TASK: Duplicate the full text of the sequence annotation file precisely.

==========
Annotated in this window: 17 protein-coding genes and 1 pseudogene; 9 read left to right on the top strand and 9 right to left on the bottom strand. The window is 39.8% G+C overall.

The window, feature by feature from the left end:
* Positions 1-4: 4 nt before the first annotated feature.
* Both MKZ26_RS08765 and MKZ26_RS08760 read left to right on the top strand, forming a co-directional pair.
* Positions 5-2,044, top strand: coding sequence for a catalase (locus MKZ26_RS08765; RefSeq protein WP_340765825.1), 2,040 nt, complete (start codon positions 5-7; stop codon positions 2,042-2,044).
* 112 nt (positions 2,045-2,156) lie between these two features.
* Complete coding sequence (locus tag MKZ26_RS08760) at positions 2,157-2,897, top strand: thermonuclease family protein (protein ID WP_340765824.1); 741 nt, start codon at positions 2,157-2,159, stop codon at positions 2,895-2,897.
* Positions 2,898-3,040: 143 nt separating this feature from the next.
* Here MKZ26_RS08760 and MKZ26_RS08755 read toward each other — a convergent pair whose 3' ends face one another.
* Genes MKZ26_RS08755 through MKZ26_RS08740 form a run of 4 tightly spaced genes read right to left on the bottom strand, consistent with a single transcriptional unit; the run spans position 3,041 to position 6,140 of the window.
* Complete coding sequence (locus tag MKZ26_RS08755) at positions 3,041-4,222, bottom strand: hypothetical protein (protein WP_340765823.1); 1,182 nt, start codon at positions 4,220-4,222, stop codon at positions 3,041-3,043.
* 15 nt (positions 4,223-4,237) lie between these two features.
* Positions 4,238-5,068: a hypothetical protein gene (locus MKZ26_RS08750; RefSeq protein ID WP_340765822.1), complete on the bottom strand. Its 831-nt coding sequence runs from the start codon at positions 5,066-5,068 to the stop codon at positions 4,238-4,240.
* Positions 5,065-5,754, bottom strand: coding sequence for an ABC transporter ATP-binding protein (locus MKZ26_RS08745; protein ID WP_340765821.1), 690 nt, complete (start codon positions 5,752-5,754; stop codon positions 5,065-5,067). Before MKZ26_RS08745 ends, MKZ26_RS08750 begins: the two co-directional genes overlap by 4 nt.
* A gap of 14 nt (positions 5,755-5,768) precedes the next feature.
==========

Annotated in this window: 17 protein-coding genes and 1 pseudogene; 9 read left to right on the top strand and 9 right to left on the bottom strand. The window is 39.8% G+C overall.

The window, feature by feature from the left end:
* Positions 1-4: 4 nt before the first annotated feature.
* Both MKZ26_RS08765 and MKZ26_RS08760 read left to right on the top strand, forming a co-directional pair.
* Positions 5-2,044, top strand: coding sequence for a catalase (locus MKZ26_RS08765; RefSeq protein WP_340765825.1), 2,040 nt, complete (start codon positions 5-7; stop codon positions 2,042-2,044).
* 112 nt (positions 2,045-2,156) lie between these two features.
* Complete coding sequence (locus tag MKZ26_RS08760) at positions 2,157-2,897, top strand: thermonuclease family protein (protein ID WP_340765824.1); 741 nt, start codon at positions 2,157-2,159, stop codon at positions 2,895-2,897.
* Positions 2,898-3,040: 143 nt separating this feature from the next.
* Here MKZ26_RS08760 and MKZ26_RS08755 read toward each other — a convergent pair whose 3' ends face one another.
* Genes MKZ26_RS08755 through MKZ26_RS08740 form a run of 4 tightly spaced genes read right to left on the bottom strand, consistent with a single transcriptional unit; the run spans position 3,041 to position 6,140 of the window.
* Complete coding sequence (locus tag MKZ26_RS08755) at positions 3,041-4,222, bottom strand: hypothetical protein (protein WP_340765823.1); 1,182 nt, start codon at positions 4,220-4,222, stop codon at positions 3,041-3,043.
* 15 nt (positions 4,223-4,237) lie between these two features.
* Positions 4,238-5,068: a hypothetical protein gene (locus MKZ26_RS08750; RefSeq protein ID WP_340765822.1), complete on the bottom strand. Its 831-nt coding sequence runs from the start codon at positions 5,066-5,068 to the stop codon at positions 4,238-4,240.
* Positions 5,065-5,754, bottom strand: coding sequence for an ABC transporter ATP-binding protein (locus MKZ26_RS08745; protein ID WP_340765821.1), 690 nt, complete (start codon positions 5,752-5,754; stop codon positions 5,065-5,067). Before MKZ26_RS08745 ends, MKZ26_RS08750 begins: the two co-directional genes overlap by 4 nt.
* A gap of 14 nt (positions 5,755-5,768) precedes the next feature.